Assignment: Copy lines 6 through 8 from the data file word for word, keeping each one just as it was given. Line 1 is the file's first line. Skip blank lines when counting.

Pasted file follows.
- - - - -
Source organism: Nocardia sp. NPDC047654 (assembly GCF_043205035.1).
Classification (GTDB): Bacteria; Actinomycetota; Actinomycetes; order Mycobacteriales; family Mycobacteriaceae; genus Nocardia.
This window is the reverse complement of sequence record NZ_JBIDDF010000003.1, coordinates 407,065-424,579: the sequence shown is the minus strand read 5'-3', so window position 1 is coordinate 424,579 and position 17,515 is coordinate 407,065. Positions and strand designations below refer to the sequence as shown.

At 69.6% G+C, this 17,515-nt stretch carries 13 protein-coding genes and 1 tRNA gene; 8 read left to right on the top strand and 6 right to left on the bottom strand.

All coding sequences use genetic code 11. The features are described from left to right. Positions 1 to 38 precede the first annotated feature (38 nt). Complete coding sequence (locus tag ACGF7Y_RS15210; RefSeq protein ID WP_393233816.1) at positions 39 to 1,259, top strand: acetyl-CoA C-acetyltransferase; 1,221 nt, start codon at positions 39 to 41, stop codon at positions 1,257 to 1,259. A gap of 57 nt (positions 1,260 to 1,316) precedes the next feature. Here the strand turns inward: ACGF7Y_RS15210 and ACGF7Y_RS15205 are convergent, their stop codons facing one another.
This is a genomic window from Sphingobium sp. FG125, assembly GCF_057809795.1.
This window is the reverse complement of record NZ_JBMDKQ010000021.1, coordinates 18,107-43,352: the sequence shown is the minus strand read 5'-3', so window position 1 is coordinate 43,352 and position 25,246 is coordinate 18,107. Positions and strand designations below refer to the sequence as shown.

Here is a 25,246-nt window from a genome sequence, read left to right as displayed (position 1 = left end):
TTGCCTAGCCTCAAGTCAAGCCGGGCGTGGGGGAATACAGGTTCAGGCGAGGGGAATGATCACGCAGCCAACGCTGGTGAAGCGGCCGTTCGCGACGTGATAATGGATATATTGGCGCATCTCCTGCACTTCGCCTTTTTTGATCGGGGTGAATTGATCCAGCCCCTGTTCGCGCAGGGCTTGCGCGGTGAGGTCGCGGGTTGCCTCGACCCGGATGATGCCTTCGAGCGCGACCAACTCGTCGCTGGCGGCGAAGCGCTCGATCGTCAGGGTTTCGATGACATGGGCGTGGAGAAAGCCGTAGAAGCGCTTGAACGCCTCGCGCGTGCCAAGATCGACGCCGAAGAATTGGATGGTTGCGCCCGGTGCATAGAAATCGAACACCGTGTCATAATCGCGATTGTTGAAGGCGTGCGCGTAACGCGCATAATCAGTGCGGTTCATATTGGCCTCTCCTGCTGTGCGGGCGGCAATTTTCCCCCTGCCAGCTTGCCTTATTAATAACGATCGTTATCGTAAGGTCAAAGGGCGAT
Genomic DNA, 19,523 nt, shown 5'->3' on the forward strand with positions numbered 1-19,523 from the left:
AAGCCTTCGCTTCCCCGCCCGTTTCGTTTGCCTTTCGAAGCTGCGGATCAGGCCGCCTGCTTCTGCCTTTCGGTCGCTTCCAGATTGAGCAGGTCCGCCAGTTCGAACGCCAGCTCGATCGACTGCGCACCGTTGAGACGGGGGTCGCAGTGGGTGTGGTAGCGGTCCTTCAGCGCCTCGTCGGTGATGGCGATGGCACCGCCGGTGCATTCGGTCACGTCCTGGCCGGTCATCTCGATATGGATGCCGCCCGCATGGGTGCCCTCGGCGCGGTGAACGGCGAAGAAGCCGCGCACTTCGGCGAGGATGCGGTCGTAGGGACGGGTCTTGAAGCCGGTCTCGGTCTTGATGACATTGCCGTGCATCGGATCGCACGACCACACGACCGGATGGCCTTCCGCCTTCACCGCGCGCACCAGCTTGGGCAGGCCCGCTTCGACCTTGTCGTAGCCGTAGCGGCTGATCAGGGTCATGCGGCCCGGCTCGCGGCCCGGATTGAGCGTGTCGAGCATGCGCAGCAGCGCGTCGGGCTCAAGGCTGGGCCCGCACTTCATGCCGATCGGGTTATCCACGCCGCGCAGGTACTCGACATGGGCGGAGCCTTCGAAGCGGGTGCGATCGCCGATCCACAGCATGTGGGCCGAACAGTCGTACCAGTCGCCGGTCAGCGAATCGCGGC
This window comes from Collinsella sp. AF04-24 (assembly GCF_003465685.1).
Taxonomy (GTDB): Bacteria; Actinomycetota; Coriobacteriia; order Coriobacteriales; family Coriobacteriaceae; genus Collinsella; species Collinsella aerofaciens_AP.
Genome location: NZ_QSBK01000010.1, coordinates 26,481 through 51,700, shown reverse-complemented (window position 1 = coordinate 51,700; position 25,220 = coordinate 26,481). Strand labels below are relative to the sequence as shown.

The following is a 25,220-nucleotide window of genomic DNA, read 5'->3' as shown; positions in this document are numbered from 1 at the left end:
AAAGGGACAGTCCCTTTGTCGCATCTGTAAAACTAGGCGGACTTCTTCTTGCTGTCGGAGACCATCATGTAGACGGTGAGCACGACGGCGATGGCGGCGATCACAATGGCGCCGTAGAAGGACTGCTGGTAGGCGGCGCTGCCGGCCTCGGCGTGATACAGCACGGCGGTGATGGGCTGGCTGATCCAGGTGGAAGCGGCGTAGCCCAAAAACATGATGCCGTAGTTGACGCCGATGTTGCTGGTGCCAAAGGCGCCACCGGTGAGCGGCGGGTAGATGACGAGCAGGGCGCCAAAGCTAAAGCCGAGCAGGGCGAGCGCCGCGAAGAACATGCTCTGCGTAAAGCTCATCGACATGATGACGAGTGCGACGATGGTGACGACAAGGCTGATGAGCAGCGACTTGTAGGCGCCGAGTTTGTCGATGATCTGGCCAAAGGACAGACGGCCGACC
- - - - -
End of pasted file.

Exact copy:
This is a genomic window from Sphingobium sp. FG125, assembly GCF_057809795.1.
This window is the reverse complement of record NZ_JBMDKQ010000021.1, coordinates 18,107-43,352: the sequence shown is the minus strand read 5'-3', so window position 1 is coordinate 43,352 and position 25,246 is coordinate 18,107. Positions and strand designations below refer to the sequence as shown.

Here is a 25,246-nt window from a genome sequence, read left to right as displayed (position 1 = left end):